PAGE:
Anchorage secures $25M grant for Port of Alaska

Anchorage is getting a $25 million shot in the arm to help rebuild its long beleaguered port.

Municipal officials announced Nov. 6 that they will receive a $25 million grant from the federal Department of Transportation to help complete the $214 million petroleum and cement terminal the Anchorage Assembly approved construction of earlier this year.

The money is coming from the federal agency’s Better Utilizing Investment to Leverage Development, or BUILD, Grant program.

Anchorage Municipal Manager Bill Falsey said in a formal statement that the lump sum helps fill a significant funding gap and gives officials overseeing the Port of Alaska modernization project plenty of confidence that they will be able to complete the petroleum and cement terminal in 2021.

Port of Alaska Director Steve Ribuffo thanked the congressional delegation in a formal statement as well.

The delegation sent a letter in July to DOT Secretary Elaine Chao supporting Anchorage’s grant application.

According to the municipality, Anchorage was competing against approximately $10 billion in other project applications for a portion of $1 billion in grant funding.

“I also thank the port staff and program team who put in some long hours writing a highly competitive application. This award is a giant step towards successful completion of the petroleum and cement terminal,” Ribuffo said. “With this success, we can start directing more attention to planning and financing new general cargo facilities.”

The congressional delegation noted the statewide reliance on Anchorage’s port in a joint Nov. 6 statement about the grant.

“Alaskans have been sounding the alarm about the critical state of Alaska’s primary import terminal for years and, thankfully, the Trump administration and Secretary Chao have listened and are taking action to help us. This new BUILD Grant will help offset the cost of the first phase of the port’s desperately-needed modernization program,” the delegation said.

“We thank Secretary Chao for the administration’s prudent investment today to help ensure that safe, cost-effective and resilient operations at the port continue for years to come.”

The grant comes as the municipality is in drawn-out litigation against another arm of federal DOT, the U.S. Maritime Administration, or MARAD, for its role in the failed port expansion project from about 10 years ago.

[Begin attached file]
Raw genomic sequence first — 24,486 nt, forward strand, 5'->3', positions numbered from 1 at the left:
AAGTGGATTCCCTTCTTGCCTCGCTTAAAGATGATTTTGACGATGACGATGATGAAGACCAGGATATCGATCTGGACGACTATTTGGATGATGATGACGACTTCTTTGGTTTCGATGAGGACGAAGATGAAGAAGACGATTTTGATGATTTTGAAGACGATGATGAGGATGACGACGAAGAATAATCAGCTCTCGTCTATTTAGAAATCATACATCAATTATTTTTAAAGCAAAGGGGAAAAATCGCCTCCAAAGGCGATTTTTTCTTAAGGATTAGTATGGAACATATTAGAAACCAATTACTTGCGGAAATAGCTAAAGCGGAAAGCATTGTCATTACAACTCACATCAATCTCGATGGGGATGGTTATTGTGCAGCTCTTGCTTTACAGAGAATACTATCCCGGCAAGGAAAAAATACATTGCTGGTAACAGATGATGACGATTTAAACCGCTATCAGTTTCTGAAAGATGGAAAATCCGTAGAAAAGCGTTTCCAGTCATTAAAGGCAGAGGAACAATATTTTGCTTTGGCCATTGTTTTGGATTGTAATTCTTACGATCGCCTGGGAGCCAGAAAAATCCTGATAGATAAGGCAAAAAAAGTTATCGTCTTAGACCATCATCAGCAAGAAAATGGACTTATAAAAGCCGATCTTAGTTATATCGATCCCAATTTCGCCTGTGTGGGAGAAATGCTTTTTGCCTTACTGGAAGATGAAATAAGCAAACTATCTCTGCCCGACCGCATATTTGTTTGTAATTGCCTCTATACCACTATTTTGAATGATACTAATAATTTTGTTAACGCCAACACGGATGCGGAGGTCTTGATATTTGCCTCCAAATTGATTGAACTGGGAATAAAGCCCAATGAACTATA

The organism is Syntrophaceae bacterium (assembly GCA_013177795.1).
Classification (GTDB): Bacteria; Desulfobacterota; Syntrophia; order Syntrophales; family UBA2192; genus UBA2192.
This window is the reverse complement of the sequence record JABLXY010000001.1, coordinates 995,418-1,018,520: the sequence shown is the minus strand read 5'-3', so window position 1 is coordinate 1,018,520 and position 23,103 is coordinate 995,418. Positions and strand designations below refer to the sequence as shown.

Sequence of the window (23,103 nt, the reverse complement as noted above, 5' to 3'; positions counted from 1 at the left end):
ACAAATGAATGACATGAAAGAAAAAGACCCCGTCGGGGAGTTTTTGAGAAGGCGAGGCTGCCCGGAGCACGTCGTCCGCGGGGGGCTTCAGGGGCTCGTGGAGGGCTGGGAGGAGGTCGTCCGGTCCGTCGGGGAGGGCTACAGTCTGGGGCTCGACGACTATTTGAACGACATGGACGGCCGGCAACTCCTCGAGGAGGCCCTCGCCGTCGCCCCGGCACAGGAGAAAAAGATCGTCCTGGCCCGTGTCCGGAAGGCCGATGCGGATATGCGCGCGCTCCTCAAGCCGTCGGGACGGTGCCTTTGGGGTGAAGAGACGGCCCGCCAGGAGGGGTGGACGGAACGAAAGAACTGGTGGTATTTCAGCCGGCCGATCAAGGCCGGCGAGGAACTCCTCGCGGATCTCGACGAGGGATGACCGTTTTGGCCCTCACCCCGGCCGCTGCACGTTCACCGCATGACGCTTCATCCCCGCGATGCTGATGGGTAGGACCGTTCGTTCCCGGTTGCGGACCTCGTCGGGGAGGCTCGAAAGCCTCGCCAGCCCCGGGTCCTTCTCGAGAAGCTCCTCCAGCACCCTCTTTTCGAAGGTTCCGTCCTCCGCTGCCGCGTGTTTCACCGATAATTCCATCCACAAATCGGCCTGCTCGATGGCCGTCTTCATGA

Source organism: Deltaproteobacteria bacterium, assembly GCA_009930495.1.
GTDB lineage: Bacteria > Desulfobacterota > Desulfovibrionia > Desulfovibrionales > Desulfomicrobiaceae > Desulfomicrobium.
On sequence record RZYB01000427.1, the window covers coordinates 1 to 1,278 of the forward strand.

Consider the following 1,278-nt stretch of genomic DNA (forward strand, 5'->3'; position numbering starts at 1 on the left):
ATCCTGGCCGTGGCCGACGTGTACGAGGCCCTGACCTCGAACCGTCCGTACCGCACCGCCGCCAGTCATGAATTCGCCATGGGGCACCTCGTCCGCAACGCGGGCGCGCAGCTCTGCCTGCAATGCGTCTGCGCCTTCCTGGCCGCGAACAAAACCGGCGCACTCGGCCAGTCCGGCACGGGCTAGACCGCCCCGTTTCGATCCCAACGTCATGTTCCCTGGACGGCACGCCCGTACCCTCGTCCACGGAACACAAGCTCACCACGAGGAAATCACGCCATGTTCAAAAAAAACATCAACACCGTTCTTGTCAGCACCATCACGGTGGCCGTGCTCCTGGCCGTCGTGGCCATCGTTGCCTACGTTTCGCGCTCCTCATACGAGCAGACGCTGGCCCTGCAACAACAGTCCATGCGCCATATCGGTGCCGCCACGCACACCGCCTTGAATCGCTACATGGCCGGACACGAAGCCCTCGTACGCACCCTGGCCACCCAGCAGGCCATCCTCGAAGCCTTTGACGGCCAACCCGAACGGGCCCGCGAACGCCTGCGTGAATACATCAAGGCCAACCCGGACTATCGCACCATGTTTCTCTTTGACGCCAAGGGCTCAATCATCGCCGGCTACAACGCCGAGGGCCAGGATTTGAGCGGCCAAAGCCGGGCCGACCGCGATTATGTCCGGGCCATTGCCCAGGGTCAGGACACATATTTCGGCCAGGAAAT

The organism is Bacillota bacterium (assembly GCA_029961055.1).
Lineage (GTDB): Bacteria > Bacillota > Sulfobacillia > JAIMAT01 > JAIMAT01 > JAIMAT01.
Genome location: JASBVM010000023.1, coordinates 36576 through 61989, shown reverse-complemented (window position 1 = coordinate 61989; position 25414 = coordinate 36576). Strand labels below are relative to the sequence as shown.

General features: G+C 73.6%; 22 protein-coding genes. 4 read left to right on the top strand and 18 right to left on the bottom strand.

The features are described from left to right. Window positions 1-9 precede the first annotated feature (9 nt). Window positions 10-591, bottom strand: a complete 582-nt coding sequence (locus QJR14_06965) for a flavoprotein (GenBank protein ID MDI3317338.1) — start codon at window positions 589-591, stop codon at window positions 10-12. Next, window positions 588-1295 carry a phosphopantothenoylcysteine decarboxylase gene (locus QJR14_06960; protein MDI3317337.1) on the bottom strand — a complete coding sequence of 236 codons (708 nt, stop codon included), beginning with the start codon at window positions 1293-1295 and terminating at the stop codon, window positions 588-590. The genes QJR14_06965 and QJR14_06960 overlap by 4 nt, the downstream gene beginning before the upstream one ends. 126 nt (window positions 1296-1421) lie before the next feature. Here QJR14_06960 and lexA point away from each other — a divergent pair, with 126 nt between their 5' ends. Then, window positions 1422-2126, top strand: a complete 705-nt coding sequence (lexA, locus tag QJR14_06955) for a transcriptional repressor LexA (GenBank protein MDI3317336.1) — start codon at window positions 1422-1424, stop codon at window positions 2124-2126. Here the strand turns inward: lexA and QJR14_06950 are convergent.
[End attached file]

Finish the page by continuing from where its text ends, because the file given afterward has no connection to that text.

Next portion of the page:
The municipality sued MARAD in 2014, alleging the agency allowed contractors to perform shoddy work on new docks that ultimately cost more than $300 million for work that largely needed to be redone. A trial in the case is finally set for February 2020.

In July the Assembly approved a $42 million contract to start construction on the new import terminal next spring.

While there is consensus that the ports aging and badly corroded docks — some of which are more than 50 years old — are in need of replacement, an informal group of port user companies strongly objected to moving ahead with the project because municipal officials still needed $81 million to finish the project.

They worried the tariffs levied on the goods and commodities offloaded at the port would be raised to fill the funding gap. Fuel company representatives stressed that significant additional import tariffs on petroleum products could impact Ted Stevens Anchorage International Airport’s robust cargo traffic business, which they said can be very sensitive to even small changes in fuel prices.

The companies instead urged municipal leaders to hold off on building the new terminal, or PCT, until they had a complete funding plan.

However, Assembly members approved the project mainly on the belief that it was important to start moving ahead with the new facilities at the port, which is the import hub for most of the consumer goods used across mainland Alaska, rather than risk another earthquake or other event rendering the port useless as more firm financing plans were arranged.

Falsey has also stressed that the new PCT — located away from existing docks — needs to be finished first to free up space for work on the port’s cargo terminals that will require complex logistics to keep the port open during dock construction.

The municipal Port Commission, and advisory body to the Assembly, voted 5-4 on Oct. 23 to recommend petroleum and cement tariff increases that would cover debt service on bonds that would be sold to pay for the remaining PCT work to be done in 2021.

The stepped rate changes would increase petroleum tariffs at the port from 16.4 cents per barrel of fuel now to 55 cents per barrel in 2029.

On cement, the recommended tariff increase would add a fee of $3.93 per ton, according to municipal figures.

Port of Alaska spokesman Jim Jager said the BUILD Grant award is extremely helpful for port officials, but it will not reduce the needed tariff adjustments.

They have applied for numerous federal grant and loan opportunities over the summer and expected at least one or two would be successful, he said.

“The notion that we were going to get some grant was cooked into the tariff proposal,” Jager said.

He noted that if the city gets additional outside funding the tariff schedule could always be revised back down later.

The Assembly, which must approve any tariff changes, is expected to take the issue up later this month.

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Elwood Brehmer can be reached at [email protected].

Updated: 
11/13/2019 - 8:55am

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